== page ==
IIHF European Champions Cup

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This article is about the men's ice hockey event. For the women's ice hockey event, see IIHF European Women's Champions Cup.
EuropeanChampionsCupLogo.png

The IIHF European Champions Cup (ECC) was an annual event organized by the International Ice Hockey Federation (IIHF), which took place during a long weekend in early January. The winner was considered the official club champion of Europe by the IIHF. The Champions Cup was first played in 2005, as a replacement for the defunct European Cup (1965–1997), and the suspended European Hockey League (1996–2000).[1] In the 2008–09 season, the ECC was replaced by the Champions Hockey League, which was the new official European club championship event.[1] The new tournament was cancelled after only one season. However, another tournament with the same name was introduced in 2014.

Format[edit]

The competition featured the reigning club champions from the top six European hockey nations according to the IIHF World Ranking; these teams were known as the Super Six. Two groups of three played in a round-robin tournament, with the winners of each group facing off in a championship game. The two groups were named after international hockey legends Alexander Ragulin and Ivan Hlinka.

ECC winners (2005–2008)[edit]

Season Winner Score Runner-up Venue
2005 Russia Avangard Omsk 2–1 (OT) Finland Kärpät St. Petersburg, Russia
2006 Russia Dynamo Moscow 4–4 (2-1 SO) Finland Kärpät St. Petersburg, Russia
2007 Russia Ak Bars Kazan 6–0 Finland HPK St. Petersburg, Russia
2008 Russia Metallurg Magnitogorsk 5–2 Czech Republic Sparta Praha St. Petersburg, Russia

Participants and results (2005–2008)[edit]

2005 results[edit]

Group A

Group B

Final

Russia Avangard Omsk – Finland Kärpät – 2:1 (OT)

2006 results[edit]

Alexander Ragulin division

Ivan Hlinka division

Final

  • Russia HC Dynamo Moscow – Finland Kärpät – 5:4 (in overtime)

2007 results[edit]

Alexander Ragulin division

  • Finland HPKSlovakia MsHK Žilina – 7:0 (2:0; 3:0; 2:0)
  • Slovakia MsHK Žilina – Czech Republic HC Sparta Praha – 4:2 (0:1; 2:1; 2:0)
  • Czech Republic HC Sparta Praha – HPK Finland – 2:3 (1:1; 1:2; 0:0)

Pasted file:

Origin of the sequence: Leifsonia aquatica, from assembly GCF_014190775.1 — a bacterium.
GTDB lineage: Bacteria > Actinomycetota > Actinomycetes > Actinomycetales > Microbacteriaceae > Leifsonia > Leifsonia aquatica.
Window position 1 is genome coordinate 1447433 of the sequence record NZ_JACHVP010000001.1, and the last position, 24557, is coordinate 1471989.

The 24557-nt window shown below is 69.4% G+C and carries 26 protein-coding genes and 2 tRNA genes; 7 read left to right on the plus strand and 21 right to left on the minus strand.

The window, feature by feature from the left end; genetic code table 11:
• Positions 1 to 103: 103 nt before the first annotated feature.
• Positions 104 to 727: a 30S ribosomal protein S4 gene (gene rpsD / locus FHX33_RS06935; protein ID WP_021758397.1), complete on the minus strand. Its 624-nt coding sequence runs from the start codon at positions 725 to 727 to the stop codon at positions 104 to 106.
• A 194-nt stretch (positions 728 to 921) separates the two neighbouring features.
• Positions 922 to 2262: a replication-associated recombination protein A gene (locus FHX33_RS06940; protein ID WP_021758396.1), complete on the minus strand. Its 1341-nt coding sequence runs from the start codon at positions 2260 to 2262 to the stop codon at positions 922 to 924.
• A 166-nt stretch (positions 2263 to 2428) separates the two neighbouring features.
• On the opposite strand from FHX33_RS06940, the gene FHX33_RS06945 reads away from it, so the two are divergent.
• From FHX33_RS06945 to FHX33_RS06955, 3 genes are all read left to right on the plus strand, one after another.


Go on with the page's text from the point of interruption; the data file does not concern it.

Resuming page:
Ivan Hlinka division

Final

  • Finland HPK – Russia Ak Bars Kazan – 0:6 (0:3, 0:0, 0:3)

2008 results[edit]

Alexander Ragulin division

Ivan Hlinka division

Final

  • Czech Republic HC Sparta Praha – Russia Metallurg – 2:5 (1:1; 1:2; 0:2)

Predecessors[edit]

European Cup (1965–1997)[edit]

Main article: IIHF European Cup

The European Cup, also known as the Europa Cup, was a European ice hockey club competition for champions of national leagues which was contested between 1965 and 1997.

European Hockey League (1996–2000)[edit]

The European Hockey League was a European ice hockey club competition which ran between the years 1996 and 2000.[1]

IIHF Continental Cup (1997–present)[edit]

Main article: IIHF Continental Cup

The Continental Cup is an ice hockey tournament for European clubs, begun in 1997 after the discontinuing of the IIHF European Cup. It was intended for teams from countries without representatives in the European Hockey League, with participating teams chosen by the countries' respective ice hockey associations.

IIHF Super Cup (1997–2000)[edit]

Main article: IIHF Super Cup

The IIHF Super Cup was an ice hockey event played between the champions of the two main European club tournaments at the time; it began in 1997 and ended in 2000.

Successors[edit]

IIHF Champions Hockey League (2008–2009)[edit]

Champions Hockey League was conducted by 14 teams of which 12 are in the group stage. It replaced the IIHF European Champions Cup in 2008. The league was staged for one year only.

IIHF Champions Hockey League Final[edit]

Season Winner Score Runner-up
2008-2009 Switzerland ZSC Lions 2–2 5–0 Russia Metallurg Magnitogorsk

Champions Hockey League (2014–present)[edit]

On December 9, 2013, the IIHF officially announced that they had launched a new tournament with a similar name as their previous tournament, born out of the European Trophy, starting in the 2014–15 season.[2]

See also[edit]

References[edit]

External links[edit]